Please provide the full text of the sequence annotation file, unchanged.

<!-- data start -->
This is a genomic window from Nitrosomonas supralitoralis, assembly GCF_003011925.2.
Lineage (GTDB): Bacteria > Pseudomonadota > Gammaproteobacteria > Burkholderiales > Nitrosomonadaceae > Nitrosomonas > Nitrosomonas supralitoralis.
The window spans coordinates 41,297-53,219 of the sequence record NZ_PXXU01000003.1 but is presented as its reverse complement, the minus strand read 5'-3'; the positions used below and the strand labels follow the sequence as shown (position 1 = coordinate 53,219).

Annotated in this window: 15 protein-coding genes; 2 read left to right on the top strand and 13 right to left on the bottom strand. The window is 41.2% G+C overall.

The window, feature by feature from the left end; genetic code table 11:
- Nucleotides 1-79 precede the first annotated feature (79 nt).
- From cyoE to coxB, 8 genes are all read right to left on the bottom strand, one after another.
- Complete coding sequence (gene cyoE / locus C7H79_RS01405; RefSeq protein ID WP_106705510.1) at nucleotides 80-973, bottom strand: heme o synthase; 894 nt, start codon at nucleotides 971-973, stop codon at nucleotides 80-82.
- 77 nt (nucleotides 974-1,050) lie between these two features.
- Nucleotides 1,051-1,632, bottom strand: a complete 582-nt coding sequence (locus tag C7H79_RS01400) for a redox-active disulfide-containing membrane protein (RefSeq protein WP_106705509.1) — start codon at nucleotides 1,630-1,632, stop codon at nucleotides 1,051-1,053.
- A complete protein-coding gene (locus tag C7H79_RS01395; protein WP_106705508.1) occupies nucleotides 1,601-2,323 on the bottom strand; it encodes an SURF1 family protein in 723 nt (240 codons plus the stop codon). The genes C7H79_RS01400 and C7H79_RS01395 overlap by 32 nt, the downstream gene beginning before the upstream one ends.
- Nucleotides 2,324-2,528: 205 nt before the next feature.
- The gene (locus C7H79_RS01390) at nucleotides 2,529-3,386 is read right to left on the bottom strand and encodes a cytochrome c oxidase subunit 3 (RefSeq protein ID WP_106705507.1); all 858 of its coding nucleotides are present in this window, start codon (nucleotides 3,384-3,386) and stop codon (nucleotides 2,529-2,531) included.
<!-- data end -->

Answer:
This is a genomic window from Nitrosomonas supralitoralis, assembly GCF_003011925.2.
Lineage (GTDB): Bacteria > Pseudomonadota > Gammaproteobacteria > Burkholderiales > Nitrosomonadaceae > Nitrosomonas > Nitrosomonas supralitoralis.
The window spans coordinates 41,297-53,219 of the sequence record NZ_PXXU01000003.1 but is presented as its reverse complement, the minus strand read 5'-3'; the positions used below and the strand labels follow the sequence as shown (position 1 = coordinate 53,219).

Annotated in this window: 15 protein-coding genes; 2 read left to right on the top strand and 13 right to left on the bottom strand. The window is 41.2% G+C overall.

The window, feature by feature from the left end; genetic code table 11:
- Nucleotides 1-79 precede the first annotated feature (79 nt).
- From cyoE to coxB, 8 genes are all read right to left on the bottom strand, one after another.
- Complete coding sequence (gene cyoE / locus C7H79_RS01405; RefSeq protein ID WP_106705510.1) at nucleotides 80-973, bottom strand: heme o synthase; 894 nt, start codon at nucleotides 971-973, stop codon at nucleotides 80-82.
- 77 nt (nucleotides 974-1,050) lie between these two features.
- Nucleotides 1,051-1,632, bottom strand: a complete 582-nt coding sequence (locus tag C7H79_RS01400) for a redox-active disulfide-containing membrane protein (RefSeq protein WP_106705509.1) — start codon at nucleotides 1,630-1,632, stop codon at nucleotides 1,051-1,053.
- A complete protein-coding gene (locus tag C7H79_RS01395; protein WP_106705508.1) occupies nucleotides 1,601-2,323 on the bottom strand; it encodes an SURF1 family protein in 723 nt (240 codons plus the stop codon). The genes C7H79_RS01400 and C7H79_RS01395 overlap by 32 nt, the downstream gene beginning before the upstream one ends.
- Nucleotides 2,324-2,528: 205 nt before the next feature.
- The gene (locus C7H79_RS01390) at nucleotides 2,529-3,386 is read right to left on the bottom strand and encodes a cytochrome c oxidase subunit 3 (RefSeq protein ID WP_106705507.1); all 858 of its coding nucleotides are present in this window, start codon (nucleotides 3,384-3,386) and stop codon (nucleotides 2,529-2,531) included.